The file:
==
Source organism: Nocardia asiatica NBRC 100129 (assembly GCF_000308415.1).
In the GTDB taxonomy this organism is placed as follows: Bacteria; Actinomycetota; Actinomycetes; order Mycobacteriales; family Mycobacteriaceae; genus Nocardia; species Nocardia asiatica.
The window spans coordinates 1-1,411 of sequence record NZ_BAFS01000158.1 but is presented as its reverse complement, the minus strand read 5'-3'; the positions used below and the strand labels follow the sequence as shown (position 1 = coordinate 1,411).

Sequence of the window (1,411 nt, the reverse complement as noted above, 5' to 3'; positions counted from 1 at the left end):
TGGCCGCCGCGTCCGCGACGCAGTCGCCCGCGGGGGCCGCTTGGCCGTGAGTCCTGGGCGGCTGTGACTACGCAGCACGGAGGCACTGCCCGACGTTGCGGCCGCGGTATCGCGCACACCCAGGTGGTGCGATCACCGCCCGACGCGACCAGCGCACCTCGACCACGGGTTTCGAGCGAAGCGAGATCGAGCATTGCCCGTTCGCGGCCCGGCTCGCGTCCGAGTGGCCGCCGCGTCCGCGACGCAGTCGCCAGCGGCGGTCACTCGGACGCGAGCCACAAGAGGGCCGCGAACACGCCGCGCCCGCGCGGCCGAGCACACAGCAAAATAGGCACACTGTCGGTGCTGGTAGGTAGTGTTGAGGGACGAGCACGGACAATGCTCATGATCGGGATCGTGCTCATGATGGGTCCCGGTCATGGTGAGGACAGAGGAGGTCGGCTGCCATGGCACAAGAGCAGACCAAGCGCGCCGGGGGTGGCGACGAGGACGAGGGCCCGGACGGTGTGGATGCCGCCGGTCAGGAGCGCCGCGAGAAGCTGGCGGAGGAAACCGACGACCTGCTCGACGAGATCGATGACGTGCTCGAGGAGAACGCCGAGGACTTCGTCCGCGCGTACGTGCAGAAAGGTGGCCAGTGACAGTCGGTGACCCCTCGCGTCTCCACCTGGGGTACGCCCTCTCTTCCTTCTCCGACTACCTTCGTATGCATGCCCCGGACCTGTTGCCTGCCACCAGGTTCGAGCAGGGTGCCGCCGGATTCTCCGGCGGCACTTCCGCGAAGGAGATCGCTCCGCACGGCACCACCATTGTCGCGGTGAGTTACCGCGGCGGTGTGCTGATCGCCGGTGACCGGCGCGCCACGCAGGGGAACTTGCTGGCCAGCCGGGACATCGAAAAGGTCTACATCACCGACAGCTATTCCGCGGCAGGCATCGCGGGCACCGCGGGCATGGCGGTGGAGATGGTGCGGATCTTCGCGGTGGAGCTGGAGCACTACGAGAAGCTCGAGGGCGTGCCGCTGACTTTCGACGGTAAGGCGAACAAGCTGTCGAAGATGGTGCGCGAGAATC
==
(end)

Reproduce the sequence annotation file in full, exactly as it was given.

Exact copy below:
Source organism: Nocardia asiatica NBRC 100129 (assembly GCF_000308415.1).
In the GTDB taxonomy this organism is placed as follows: Bacteria; Actinomycetota; Actinomycetes; order Mycobacteriales; family Mycobacteriaceae; genus Nocardia; species Nocardia asiatica.
The window spans coordinates 1-1,411 of sequence record NZ_BAFS01000158.1 but is presented as its reverse complement, the minus strand read 5'-3'; the positions used below and the strand labels follow the sequence as shown (position 1 = coordinate 1,411).

Sequence of the window (1,411 nt, the reverse complement as noted above, 5' to 3'; positions counted from 1 at the left end):
TGGCCGCCGCGTCCGCGACGCAGTCGCCCGCGGGGGCCGCTTGGCCGTGAGTCCTGGGCGGCTGTGACTACGCAGCACGGAGGCACTGCCCGACGTTGCGGCCGCGGTATCGCGCACACCCAGGTGGTGCGATCACCGCCCGACGCGACCAGCGCACCTCGACCACGGGTTTCGAGCGAAGCGAGATCGAGCATTGCCCGTTCGCGGCCCGGCTCGCGTCCGAGTGGCCGCCGCGTCCGCGACGCAGTCGCCAGCGGCGGTCACTCGGACGCGAGCCACAAGAGGGCCGCGAACACGCCGCGCCCGCGCGGCCGAGCACACAGCAAAATAGGCACACTGTCGGTGCTGGTAGGTAGTGTTGAGGGACGAGCACGGACAATGCTCATGATCGGGATCGTGCTCATGATGGGTCCCGGTCATGGTGAGGACAGAGGAGGTCGGCTGCCATGGCACAAGAGCAGACCAAGCGCGCCGGGGGTGGCGACGAGGACGAGGGCCCGGACGGTGTGGATGCCGCCGGTCAGGAGCGCCGCGAGAAGCTGGCGGAGGAAACCGACGACCTGCTCGACGAGATCGATGACGTGCTCGAGGAGAACGCCGAGGACTTCGTCCGCGCGTACGTGCAGAAAGGTGGCCAGTGACAGTCGGTGACCCCTCGCGTCTCCACCTGGGGTACGCCCTCTCTTCCTTCTCCGACTACCTTCGTATGCATGCCCCGGACCTGTTGCCTGCCACCAGGTTCGAGCAGGGTGCCGCCGGATTCTCCGGCGGCACTTCCGCGAAGGAGATCGCTCCGCACGGCACCACCATTGTCGCGGTGAGTTACCGCGGCGGTGTGCTGATCGCCGGTGACCGGCGCGCCACGCAGGGGAACTTGCTGGCCAGCCGGGACATCGAAAAGGTCTACATCACCGACAGCTATTCCGCGGCAGGCATCGCGGGCACCGCGGGCATGGCGGTGGAGATGGTGCGGATCTTCGCGGTGGAGCTGGAGCACTACGAGAAGCTCGAGGGCGTGCCGCTGACTTTCGACGGTAAGGCGAACAAGCTGTCGAAGATGGTGCGCGAGAATC